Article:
In the mid-19th century, the abolitionist movement in the United States sought the immediate emancipation of all enslaved people. These passionate antislavery activists—men and women, black and white, northerners and southerners, poor and wealthy—led the struggle that forever changed the nation.
On Sunday, February 19, there will be a screening of The Abolitionists, from PBS’ American Experience. This showing is provided through public performance rights via EVPL’s Kanopy collection. If you can’t make it on February 19, watch anytime with your EVPL card on Kanopy.
Description from WGBH: Radicals. Agitators. Troublemakers. Liberators. Called by many names, the abolitionists tore the nation apart in order to create a more perfect union. Men and women, black and white, Northerners and Southerners, poor and wealthy, these passionate anti-slavery activists fought body and soul in the most important civil rights crusade in American history. What began as a pacifist movement fueled by persuasion and prayer became a fiery and furious struggle that forever changed the nation.
Bringing to life the intertwined stories of Frederick Douglass, William Lloyd Garrison, Angelina Grimké, Harriet Beecher Stowe, and John Brown, The Abolitionists takes place during some of the most violent and contentious decades in American history, amid white-hot religious passions that set souls on fire, and bitter debates over the meaning of the Constitution and the nature of race. It reveals how the movement shaped history by exposing the fatal flaw of a republic founded on liberty for some and bondage for others, setting the nation on a collision course. In the face of personal risks — beatings, imprisonment, even death — abolitionists held fast to their cause, laying the civil rights groundwork for the future and raising weighty constitutional and moral questions that are with us still.
Captioning provided on screen. Originally aired on PBS, January 2013.
Director: Rob Rapley
Cast: Oliver Platt, Richard Brooks, Neal Huff, Jeanine Serralles, Kate Lyn Sheil, T. Ryder Smith
Take a look at The Abolitionists Interviews, provided by the American Archive of Public Broadcasting. The Abolitionists Interview Collection is comprised of 51 raw interviews from the three-part American Experience miniseries of the same name, which aired on PBS in 2013.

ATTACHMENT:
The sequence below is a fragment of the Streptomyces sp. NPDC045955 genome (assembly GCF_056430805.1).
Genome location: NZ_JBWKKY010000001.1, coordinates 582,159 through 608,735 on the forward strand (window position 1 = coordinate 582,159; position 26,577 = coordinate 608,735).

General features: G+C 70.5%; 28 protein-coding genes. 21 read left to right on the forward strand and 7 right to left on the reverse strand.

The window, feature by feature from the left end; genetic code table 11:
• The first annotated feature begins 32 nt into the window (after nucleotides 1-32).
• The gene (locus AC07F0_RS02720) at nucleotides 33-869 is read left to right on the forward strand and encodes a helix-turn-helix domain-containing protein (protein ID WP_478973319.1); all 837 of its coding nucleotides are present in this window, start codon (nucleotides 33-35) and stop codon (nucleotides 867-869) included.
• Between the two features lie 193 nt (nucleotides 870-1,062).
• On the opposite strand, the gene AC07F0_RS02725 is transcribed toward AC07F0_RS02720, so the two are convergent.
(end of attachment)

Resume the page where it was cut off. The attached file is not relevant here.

The series follows the lives of prominent abolitionists including Frederick Douglass, John Brown, Angelina Grimké, William Lloyd Garrison, and Harriet Beecher Stowe, and explores differing and often conflicting approaches to abolishing slavery in the United States.
The Abolitionists interviews examine the historical contexts of the subjects and their lasting legacy on American history and law. Interviews were conducted with authors, educators, and historians, including Manisha Sinha, Professor of Afro-American Studies at the University of Massachusetts, Amherst; James Brewer Stewart, Professor of History at Macalester College, and Founder of Historians Against Slavery; John Stauffer, author and Professor of English and African and African American Studies at Harvard University; and Lois Brown, Professor of African American Studies at Wesleyan University. Subjects discussed include abolition, slavery, racism, the American Constitution, Christianity, civil rights, and the American Civil War.
Jake is a Reference Librarian at EVPL Central. He loves discovering answers to life’s pressing questions and helping people explore the amazing powers of the library.
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